The Oldest Thing I Own

What is the oldest thing you own and why?

I was at a dinner party recently where the hosts used a question game to keep dinner conversation moving. Everyone at the table drew a question from a basket and shared their answer with the group. My question was something about what I do on my days off. But this question – what is the oldest thing you own and why? – has stuck with me.

I thought about it on the drive home and woke up thinking about it the next morning.

I first thought of my grandmother’s ring that I wear everyday. It is old. Then I thought about my Uncle Jim’s turquoise bracelet, it is old too. On my way into the garage to leave for work I saw the oldest thing I own. It was sitting in the garage waiting to be moved into the house.

At the end of summer, my Daddy delivered a cabinet to my house that belonged to my grandmother. For as long as I can remember it lived in her bedroom. She kept lots of things in it – VHS tapes, trinkets, or blankets in the windowed shelves. In the drawers were cancelled checks, mementos from trips, scarves, and gloves. I remember waking up as a child in her bedroom and seeing that cabinet first thing in the morning. I know the feeling of the cabinet doors catching as I opened and closed them because the door frames are no longer even. This cabinet was part of her house, part of the experience of living there. It was a fixture. I used this cabinet when I moved into her house in 2006, after she was gone. I used it in the same room and in same ways, minus the cancelled checks, for the next five years.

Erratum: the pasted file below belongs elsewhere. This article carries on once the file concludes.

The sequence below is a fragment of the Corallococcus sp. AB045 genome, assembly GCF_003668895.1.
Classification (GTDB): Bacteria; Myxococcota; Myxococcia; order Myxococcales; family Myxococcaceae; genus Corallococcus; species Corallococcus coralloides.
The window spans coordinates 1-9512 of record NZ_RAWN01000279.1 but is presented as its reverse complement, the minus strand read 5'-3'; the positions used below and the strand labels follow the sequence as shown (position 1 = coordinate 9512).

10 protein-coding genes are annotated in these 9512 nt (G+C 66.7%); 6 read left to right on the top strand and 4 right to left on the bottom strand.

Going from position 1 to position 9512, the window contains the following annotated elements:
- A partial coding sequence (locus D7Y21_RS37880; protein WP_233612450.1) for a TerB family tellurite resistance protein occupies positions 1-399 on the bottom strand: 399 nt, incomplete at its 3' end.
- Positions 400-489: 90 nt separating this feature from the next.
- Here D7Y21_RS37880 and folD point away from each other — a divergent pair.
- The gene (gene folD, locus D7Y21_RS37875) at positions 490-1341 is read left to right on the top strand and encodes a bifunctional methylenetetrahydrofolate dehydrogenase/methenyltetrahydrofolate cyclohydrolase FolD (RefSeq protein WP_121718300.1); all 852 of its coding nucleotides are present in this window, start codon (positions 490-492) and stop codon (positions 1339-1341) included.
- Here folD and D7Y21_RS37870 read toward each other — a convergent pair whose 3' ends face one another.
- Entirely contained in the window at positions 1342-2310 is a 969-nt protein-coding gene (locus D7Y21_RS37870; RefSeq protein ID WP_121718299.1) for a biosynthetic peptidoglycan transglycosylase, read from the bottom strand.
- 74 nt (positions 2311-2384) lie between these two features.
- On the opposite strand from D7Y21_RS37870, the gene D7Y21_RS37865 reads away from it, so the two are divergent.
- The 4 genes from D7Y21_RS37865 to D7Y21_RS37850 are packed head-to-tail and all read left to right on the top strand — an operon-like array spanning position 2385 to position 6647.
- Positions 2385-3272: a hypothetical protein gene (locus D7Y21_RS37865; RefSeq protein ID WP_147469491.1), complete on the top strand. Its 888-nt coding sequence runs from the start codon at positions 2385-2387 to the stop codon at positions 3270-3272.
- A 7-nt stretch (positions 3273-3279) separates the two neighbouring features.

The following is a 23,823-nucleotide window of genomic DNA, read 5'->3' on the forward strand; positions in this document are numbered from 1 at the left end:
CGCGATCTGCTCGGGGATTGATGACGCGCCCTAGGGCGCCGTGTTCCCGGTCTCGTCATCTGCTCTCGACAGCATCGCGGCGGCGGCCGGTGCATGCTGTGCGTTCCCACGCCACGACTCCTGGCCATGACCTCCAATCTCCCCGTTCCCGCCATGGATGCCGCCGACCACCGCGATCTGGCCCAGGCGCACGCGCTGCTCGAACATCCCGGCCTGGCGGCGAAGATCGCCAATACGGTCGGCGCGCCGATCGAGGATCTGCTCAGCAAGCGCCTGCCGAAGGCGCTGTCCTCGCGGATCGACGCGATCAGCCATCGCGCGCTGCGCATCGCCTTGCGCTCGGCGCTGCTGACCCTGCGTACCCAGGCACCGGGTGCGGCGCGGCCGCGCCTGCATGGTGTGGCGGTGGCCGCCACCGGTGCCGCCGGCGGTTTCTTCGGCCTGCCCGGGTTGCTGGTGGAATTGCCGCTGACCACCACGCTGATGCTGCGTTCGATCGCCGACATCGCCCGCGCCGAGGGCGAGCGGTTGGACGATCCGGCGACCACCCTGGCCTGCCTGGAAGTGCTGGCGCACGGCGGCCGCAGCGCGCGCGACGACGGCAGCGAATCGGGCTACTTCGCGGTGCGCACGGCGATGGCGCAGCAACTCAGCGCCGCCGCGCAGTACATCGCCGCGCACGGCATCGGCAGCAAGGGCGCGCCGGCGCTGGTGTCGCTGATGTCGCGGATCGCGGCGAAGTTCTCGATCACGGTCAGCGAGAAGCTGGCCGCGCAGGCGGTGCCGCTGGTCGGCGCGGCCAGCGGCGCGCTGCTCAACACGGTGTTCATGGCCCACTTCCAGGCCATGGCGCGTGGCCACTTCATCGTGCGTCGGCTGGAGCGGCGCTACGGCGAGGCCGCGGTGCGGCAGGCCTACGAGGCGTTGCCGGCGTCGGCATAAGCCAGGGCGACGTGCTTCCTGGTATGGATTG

On the way to work, I called Daddy and asked him about the age of the cabinet? It was older than I thought. It originally belonged to my great-grandmother and according to Daddy it could date back to the 1920s or 1930s.

We talked about what it is made of and whether the glass was original. It is likely that the glass has been replaced and that it wouldn’t stand up to much stress. The back is particle board and it has been stained and painted and repainted many times. He said, “That is why that cabinet is only valuable to you.”

So true.

Attachment-1

The cabinet’s current home in Indiana.

I thought about the why, why do I have it. It wasn’t that it was given to me, I asked for it. I wanted it more than I wanted the darkly stained regal-looking claw-foot cabinet that my sister has in her home. Comparing the two this one is not much. It is the same green color it has been for the last 40 years and lined with the same floral paper my grandmother put in it 20 years ago. And until its arrival in Indiana it probably had never left Buchanan County, Virginia.